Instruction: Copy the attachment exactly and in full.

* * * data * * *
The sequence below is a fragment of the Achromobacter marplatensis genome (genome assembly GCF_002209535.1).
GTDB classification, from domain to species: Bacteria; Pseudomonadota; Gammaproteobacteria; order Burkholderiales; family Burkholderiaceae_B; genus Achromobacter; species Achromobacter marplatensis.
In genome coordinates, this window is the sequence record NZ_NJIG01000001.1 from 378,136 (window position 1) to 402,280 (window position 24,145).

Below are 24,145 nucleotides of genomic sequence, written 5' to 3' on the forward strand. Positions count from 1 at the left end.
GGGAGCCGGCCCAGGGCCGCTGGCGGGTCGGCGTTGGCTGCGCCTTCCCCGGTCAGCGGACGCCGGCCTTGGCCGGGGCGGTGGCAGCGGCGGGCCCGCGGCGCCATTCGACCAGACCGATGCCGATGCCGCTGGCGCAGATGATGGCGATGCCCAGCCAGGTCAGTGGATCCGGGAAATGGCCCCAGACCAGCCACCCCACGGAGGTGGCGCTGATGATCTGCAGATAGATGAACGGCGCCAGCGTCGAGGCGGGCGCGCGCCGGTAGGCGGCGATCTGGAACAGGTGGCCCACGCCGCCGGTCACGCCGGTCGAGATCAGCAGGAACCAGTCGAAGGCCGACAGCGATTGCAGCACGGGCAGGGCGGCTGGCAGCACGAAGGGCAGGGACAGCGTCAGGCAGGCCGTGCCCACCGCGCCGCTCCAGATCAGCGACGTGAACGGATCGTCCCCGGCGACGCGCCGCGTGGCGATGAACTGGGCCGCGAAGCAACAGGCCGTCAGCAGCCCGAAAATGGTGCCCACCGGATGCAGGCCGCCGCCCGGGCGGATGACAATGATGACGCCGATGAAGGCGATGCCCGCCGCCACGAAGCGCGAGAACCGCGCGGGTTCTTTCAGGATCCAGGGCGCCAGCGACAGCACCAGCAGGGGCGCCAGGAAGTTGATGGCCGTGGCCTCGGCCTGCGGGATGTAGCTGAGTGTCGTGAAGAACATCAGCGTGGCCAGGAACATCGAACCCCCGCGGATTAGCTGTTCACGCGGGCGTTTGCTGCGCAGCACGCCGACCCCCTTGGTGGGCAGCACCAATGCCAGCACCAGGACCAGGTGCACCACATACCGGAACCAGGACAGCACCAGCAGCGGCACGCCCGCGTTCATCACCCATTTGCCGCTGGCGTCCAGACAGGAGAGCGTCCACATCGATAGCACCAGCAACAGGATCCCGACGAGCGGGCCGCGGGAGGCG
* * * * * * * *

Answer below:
The sequence below is a fragment of the Achromobacter marplatensis genome (genome assembly GCF_002209535.1).
GTDB classification, from domain to species: Bacteria; Pseudomonadota; Gammaproteobacteria; order Burkholderiales; family Burkholderiaceae_B; genus Achromobacter; species Achromobacter marplatensis.
In genome coordinates, this window is the sequence record NZ_NJIG01000001.1 from 378,136 (window position 1) to 402,280 (window position 24,145).

Below are 24,145 nucleotides of genomic sequence, written 5' to 3' on the forward strand. Positions count from 1 at the left end.
GGGAGCCGGCCCAGGGCCGCTGGCGGGTCGGCGTTGGCTGCGCCTTCCCCGGTCAGCGGACGCCGGCCTTGGCCGGGGCGGTGGCAGCGGCGGGCCCGCGGCGCCATTCGACCAGACCGATGCCGATGCCGCTGGCGCAGATGATGGCGATGCCCAGCCAGGTCAGTGGATCCGGGAAATGGCCCCAGACCAGCCACCCCACGGAGGTGGCGCTGATGATCTGCAGATAGATGAACGGCGCCAGCGTCGAGGCGGGCGCGCGCCGGTAGGCGGCGATCTGGAACAGGTGGCCCACGCCGCCGGTCACGCCGGTCGAGATCAGCAGGAACCAGTCGAAGGCCGACAGCGATTGCAGCACGGGCAGGGCGGCTGGCAGCACGAAGGGCAGGGACAGCGTCAGGCAGGCCGTGCCCACCGCGCCGCTCCAGATCAGCGACGTGAACGGATCGTCCCCGGCGACGCGCCGCGTGGCGATGAACTGGGCCGCGAAGCAACAGGCCGTCAGCAGCCCGAAAATGGTGCCCACCGGATGCAGGCCGCCGCCCGGGCGGATGACAATGATGACGCCGATGAAGGCGATGCCCGCCGCCACGAAGCGCGAGAACCGCGCGGGTTCTTTCAGGATCCAGGGCGCCAGCGACAGCACCAGCAGGGGCGCCAGGAAGTTGATGGCCGTGGCCTCGGCCTGCGGGATGTAGCTGAGTGTCGTGAAGAACATCAGCGTGGCCAGGAACATCGAACCCCCGCGGATTAGCTGTTCACGCGGGCGTTTGCTGCGCAGCACGCCGACCCCCTTGGTGGGCAGCACCAATGCCAGCACCAGGACCAGGTGCACCACATACCGGAACCAGGACAGCACCAGCAGCGGCACGCCCGCGTTCATCACCCATTTGCCGCTGGCGTCCAGACAGGAGAGCGTCCACATCGATAGCACCAGCAACAGGATCCCGACGAGCGGGCCGCGGGAGGCG